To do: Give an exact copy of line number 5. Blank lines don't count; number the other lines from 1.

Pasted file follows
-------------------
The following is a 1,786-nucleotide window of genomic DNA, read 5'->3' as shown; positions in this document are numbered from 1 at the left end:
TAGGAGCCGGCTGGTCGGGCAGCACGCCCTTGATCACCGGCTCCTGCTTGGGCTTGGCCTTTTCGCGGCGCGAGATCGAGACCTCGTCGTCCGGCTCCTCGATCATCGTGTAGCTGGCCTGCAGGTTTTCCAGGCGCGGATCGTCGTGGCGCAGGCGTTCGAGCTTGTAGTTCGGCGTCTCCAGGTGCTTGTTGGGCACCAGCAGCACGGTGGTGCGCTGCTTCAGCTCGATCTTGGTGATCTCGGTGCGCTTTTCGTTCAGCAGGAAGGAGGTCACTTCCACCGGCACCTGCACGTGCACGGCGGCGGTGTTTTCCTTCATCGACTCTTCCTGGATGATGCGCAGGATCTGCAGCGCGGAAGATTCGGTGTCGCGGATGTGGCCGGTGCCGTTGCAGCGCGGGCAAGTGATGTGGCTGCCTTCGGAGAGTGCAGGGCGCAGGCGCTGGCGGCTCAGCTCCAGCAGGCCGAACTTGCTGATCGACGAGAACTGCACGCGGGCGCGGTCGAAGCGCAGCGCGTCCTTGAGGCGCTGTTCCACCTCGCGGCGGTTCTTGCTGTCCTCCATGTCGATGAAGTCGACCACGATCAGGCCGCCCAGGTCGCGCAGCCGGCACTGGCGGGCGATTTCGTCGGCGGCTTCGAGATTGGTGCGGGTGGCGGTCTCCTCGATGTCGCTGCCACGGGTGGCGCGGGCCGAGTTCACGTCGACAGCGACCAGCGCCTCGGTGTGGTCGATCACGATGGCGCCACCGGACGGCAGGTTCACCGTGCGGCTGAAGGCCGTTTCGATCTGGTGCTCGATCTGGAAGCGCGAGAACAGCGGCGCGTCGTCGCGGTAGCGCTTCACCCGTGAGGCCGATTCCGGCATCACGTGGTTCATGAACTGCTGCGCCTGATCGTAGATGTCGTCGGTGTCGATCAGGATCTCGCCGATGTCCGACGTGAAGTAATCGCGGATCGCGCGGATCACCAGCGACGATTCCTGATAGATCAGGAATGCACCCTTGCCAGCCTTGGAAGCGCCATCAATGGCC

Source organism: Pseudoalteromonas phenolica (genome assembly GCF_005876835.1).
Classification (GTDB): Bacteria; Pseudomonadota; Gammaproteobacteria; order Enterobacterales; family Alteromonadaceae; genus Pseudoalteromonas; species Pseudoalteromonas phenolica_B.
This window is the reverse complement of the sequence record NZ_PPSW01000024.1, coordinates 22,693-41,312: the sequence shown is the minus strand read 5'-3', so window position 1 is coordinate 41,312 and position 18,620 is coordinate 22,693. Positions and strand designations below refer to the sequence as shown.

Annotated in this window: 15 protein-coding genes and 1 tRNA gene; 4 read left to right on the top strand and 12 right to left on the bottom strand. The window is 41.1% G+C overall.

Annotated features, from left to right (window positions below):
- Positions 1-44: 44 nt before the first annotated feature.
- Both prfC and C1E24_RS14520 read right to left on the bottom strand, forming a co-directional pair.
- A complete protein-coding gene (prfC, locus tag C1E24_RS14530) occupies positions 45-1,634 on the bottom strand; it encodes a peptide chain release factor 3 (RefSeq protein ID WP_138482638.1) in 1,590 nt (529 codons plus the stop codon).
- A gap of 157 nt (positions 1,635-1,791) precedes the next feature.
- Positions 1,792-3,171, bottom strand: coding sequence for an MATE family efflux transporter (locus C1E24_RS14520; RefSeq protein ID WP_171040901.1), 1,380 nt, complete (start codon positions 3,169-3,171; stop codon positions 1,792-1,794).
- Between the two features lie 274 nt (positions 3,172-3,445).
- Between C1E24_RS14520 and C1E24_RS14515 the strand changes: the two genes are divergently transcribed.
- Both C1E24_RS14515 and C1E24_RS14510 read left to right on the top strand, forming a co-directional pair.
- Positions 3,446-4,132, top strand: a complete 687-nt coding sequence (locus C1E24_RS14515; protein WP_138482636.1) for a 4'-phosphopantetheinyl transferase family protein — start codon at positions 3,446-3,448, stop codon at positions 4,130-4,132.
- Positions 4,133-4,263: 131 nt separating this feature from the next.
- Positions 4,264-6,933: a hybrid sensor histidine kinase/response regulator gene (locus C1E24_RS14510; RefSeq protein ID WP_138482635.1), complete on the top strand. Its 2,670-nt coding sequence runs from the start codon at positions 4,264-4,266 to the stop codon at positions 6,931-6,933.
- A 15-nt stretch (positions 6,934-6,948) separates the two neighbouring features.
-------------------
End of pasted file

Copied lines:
This window is the reverse complement of the sequence record NZ_PPSW01000024.1, coordinates 22,693-41,312: the sequence shown is the minus strand read 5'-3', so window position 1 is coordinate 41,312 and position 18,620 is coordinate 22,693. Positions and strand designations below refer to the sequence as shown.